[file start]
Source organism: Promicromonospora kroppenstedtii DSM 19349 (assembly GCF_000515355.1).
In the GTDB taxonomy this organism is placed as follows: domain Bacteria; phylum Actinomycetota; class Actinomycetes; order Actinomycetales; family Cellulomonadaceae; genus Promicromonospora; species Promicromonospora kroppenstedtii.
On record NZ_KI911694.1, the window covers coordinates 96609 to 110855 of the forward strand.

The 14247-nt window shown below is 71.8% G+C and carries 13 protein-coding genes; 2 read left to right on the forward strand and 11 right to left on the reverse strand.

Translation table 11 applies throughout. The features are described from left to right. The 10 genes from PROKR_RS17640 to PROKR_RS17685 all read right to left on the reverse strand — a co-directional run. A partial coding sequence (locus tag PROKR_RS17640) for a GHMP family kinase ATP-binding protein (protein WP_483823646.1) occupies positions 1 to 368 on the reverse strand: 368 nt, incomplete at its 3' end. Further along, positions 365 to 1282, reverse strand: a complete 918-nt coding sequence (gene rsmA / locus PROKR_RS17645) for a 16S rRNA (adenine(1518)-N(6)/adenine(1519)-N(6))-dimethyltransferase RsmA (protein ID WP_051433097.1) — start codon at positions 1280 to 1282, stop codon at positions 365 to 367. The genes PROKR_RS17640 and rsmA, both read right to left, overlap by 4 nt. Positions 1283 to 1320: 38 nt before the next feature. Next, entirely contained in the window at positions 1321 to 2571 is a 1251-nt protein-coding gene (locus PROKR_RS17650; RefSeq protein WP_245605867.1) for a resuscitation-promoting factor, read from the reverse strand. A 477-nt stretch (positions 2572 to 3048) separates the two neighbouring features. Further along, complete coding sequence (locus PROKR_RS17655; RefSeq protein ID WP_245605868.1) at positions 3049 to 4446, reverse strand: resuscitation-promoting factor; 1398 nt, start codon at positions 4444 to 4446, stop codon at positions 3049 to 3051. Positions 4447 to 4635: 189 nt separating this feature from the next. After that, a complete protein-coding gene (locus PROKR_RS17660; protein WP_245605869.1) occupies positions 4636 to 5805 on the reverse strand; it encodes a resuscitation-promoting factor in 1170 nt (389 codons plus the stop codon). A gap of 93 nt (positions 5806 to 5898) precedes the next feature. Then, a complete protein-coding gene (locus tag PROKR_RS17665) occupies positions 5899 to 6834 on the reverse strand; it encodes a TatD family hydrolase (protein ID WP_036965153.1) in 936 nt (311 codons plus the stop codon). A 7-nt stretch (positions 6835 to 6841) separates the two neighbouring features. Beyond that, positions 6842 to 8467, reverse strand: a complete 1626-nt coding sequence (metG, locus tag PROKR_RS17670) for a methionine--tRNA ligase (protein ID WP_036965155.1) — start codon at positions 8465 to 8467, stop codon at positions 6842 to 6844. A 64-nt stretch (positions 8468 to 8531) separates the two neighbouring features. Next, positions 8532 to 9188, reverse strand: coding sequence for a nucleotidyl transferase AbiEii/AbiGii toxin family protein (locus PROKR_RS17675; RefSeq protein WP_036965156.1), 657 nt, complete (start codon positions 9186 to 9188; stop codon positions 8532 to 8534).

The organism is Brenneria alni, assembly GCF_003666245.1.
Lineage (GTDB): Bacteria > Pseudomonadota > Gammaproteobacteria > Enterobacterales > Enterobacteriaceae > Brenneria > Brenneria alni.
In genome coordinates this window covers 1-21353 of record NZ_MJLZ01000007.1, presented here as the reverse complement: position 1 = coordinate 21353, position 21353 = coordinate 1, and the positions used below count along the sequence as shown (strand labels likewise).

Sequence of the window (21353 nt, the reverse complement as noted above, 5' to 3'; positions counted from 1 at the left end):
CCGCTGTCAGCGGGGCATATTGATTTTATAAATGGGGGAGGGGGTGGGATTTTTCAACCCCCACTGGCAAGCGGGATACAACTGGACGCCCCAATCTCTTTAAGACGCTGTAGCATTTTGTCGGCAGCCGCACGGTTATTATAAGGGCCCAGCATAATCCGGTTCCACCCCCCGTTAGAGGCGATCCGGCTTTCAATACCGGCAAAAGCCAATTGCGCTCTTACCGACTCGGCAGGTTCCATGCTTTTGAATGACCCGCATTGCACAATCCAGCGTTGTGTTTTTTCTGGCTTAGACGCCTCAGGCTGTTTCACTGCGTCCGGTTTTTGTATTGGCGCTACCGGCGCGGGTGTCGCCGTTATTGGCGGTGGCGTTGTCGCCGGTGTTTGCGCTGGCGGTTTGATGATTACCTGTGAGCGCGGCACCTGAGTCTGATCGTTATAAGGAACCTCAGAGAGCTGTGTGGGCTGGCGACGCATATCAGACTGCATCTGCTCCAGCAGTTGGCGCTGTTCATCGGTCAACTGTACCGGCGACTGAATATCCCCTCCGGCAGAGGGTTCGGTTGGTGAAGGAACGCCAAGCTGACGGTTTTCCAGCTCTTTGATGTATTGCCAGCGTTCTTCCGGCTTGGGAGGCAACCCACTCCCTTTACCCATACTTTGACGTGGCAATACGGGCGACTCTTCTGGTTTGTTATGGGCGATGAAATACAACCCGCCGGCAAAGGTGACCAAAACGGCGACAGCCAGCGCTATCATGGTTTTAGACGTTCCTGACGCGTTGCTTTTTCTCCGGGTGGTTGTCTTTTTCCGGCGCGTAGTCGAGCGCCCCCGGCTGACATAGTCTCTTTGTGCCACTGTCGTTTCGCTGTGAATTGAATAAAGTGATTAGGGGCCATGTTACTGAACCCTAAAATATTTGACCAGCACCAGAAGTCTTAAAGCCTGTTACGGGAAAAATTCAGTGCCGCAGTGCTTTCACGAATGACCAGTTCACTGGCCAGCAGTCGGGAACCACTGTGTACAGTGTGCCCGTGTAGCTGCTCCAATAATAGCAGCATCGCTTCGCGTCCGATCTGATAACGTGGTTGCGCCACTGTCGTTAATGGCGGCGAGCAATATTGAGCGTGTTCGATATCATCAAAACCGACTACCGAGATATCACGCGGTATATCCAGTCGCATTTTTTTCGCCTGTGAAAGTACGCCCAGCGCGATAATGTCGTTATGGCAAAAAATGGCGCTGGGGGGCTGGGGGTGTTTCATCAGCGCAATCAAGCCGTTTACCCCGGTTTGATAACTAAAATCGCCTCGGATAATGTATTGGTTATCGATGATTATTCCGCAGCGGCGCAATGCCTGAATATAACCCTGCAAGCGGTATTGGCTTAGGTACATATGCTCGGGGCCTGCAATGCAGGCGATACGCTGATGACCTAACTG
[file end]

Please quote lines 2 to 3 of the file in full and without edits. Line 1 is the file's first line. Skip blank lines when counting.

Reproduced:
In the GTDB taxonomy this organism is placed as follows: domain Bacteria; phylum Actinomycetota; class Actinomycetes; order Actinomycetales; family Cellulomonadaceae; genus Promicromonospora; species Promicromonospora kroppenstedtii.
On record NZ_KI911694.1, the window covers coordinates 96609 to 110855 of the forward strand.